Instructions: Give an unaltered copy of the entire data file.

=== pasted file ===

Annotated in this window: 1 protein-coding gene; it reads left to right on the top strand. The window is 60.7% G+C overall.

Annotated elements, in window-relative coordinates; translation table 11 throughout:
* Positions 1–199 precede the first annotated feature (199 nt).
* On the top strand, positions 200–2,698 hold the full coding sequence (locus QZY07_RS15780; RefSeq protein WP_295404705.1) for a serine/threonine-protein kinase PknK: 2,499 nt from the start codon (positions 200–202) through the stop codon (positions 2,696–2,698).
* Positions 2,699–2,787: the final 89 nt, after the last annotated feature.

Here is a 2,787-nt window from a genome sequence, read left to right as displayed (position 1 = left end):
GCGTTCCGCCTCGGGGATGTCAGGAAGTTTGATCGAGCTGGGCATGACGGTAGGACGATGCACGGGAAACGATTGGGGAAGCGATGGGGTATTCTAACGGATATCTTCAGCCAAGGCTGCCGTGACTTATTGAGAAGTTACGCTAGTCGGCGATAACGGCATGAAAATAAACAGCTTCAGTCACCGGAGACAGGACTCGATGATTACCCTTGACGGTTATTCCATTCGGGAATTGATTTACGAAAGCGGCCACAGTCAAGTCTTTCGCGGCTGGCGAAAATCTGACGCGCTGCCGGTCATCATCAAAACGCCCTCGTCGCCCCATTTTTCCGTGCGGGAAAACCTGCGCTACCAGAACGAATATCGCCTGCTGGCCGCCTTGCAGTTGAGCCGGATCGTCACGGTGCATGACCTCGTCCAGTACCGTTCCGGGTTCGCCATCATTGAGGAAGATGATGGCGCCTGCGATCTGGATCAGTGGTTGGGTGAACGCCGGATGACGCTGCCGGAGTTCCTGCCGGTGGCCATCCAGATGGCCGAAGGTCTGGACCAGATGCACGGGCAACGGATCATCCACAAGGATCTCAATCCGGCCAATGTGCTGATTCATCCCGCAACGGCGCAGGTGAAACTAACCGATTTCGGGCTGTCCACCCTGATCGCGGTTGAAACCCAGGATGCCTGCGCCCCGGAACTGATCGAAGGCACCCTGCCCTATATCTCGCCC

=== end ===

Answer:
Annotated in this window: 1 protein-coding gene; it reads left to right on the top strand. The window is 60.7% G+C overall.

Annotated elements, in window-relative coordinates; translation table 11 throughout:
* Positions 1–199 precede the first annotated feature (199 nt).
* On the top strand, positions 200–2,698 hold the full coding sequence (locus QZY07_RS15780; RefSeq protein WP_295404705.1) for a serine/threonine-protein kinase PknK: 2,499 nt from the start codon (positions 200–202) through the stop codon (positions 2,696–2,698).
* Positions 2,699–2,787: the final 89 nt, after the last annotated feature.

Here is a 2,787-nt window from a genome sequence, read left to right as displayed (position 1 = left end):
GCGTTCCGCCTCGGGGATGTCAGGAAGTTTGATCGAGCTGGGCATGACGGTAGGACGATGCACGGGAAACGATTGGGGAAGCGATGGGGTATTCTAACGGATATCTTCAGCCAAGGCTGCCGTGACTTATTGAGAAGTTACGCTAGTCGGCGATAACGGCATGAAAATAAACAGCTTCAGTCACCGGAGACAGGACTCGATGATTACCCTTGACGGTTATTCCATTCGGGAATTGATTTACGAAAGCGGCCACAGTCAAGTCTTTCGCGGCTGGCGAAAATCTGACGCGCTGCCGGTCATCATCAAAACGCCCTCGTCGCCCCATTTTTCCGTGCGGGAAAACCTGCGCTACCAGAACGAATATCGCCTGCTGGCCGCCTTGCAGTTGAGCCGGATCGTCACGGTGCATGACCTCGTCCAGTACCGTTCCGGGTTCGCCATCATTGAGGAAGATGATGGCGCCTGCGATCTGGATCAGTGGTTGGGTGAACGCCGGATGACGCTGCCGGAGTTCCTGCCGGTGGCCATCCAGATGGCCGAAGGTCTGGACCAGATGCACGGGCAACGGATCATCCACAAGGATCTCAATCCGGCCAATGTGCTGATTCATCCCGCAACGGCGCAGGTGAAACTAACCGATTTCGGGCTGTCCACCCTGATCGCGGTTGAAACCCAGGATGCCTGCGCCCCGGAACTGATCGAAGGCACCCTGCCCTATATCTCGCCC